This looks like an excellent program.
The Northern District and the Chicago Chapter of the Federal Bar Association are seeking nominations (by April 11, 2013) for attorneys who have provided outstanding pro bono and public interest representation in civil and criminal matters before the Northern District that are complete and no longer pending. In the words of the Northern District:
The nominee should be someone who has demonstrated excellence in commitment to pro bono or public interest work by handling a matter in this district as a court-appointed attorney, pro bono attorney, or staff attorney for a not‑for‑profit agency, representing an indigent party in a civil or criminal matter.
- dedication to pro bono or public interest work, outstanding achievement resulting from the representation of a large group of indigents;
- successful representation in a difficult case;
- outstanding negotiation and settlement skills in achieving a result without trial;
- extraordinary number of hours committed to pro bono work; and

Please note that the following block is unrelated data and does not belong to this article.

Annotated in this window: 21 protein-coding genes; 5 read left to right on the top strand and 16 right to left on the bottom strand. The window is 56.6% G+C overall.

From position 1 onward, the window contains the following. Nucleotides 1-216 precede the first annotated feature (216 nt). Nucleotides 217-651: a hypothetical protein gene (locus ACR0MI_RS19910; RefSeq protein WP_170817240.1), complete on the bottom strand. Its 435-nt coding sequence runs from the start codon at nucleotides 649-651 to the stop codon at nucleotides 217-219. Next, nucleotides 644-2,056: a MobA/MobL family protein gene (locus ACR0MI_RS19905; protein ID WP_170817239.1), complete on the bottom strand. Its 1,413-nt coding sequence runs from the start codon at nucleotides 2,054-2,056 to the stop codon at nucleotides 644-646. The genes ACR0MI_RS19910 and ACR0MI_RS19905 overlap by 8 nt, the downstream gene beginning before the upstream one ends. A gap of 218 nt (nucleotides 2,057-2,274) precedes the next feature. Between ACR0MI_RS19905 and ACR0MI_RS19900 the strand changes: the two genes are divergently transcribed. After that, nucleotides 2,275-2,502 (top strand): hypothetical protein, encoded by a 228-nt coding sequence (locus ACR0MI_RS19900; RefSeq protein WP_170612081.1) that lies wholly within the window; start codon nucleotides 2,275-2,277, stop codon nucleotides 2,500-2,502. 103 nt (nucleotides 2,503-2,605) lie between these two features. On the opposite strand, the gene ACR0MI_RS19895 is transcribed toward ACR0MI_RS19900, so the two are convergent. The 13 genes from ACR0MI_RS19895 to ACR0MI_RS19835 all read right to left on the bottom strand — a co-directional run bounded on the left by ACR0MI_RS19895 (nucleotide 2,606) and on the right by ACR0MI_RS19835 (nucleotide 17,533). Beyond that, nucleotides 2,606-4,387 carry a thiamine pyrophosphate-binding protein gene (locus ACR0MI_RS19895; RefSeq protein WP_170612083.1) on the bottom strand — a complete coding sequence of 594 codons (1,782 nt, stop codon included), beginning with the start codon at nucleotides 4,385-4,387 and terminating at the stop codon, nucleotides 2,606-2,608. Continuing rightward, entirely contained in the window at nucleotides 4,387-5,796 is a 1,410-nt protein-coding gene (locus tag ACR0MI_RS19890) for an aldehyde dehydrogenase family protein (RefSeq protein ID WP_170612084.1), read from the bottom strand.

- other distinguished performance.
Click Here for the nomination form. Send your nominations via e-mail to: ProBono_ILND@ilnd.uscourts.gov. For any questions contact:
Chambers of Chief Judge James F. Holderman
2548 Dirksen Courthouse
219 South Dearborn Street
Chicago, Illinois 60604
The Seventh Circuit Electronic Discovery Pilot Project and Seyfarth Shaw LLP are offering a free webinar (register here) on the discovery of social media April 5 from 12:00 – 1:15 central. The program will focus on the particular issues with discovery of social media including:
- The discoverability of social media
- The preservation duty as it applies to this data
- Methods of and limitations of discovery of social media
- Overview of technical tools that assist with the preservation and collection of social media
One CLE credit is available for Illinois.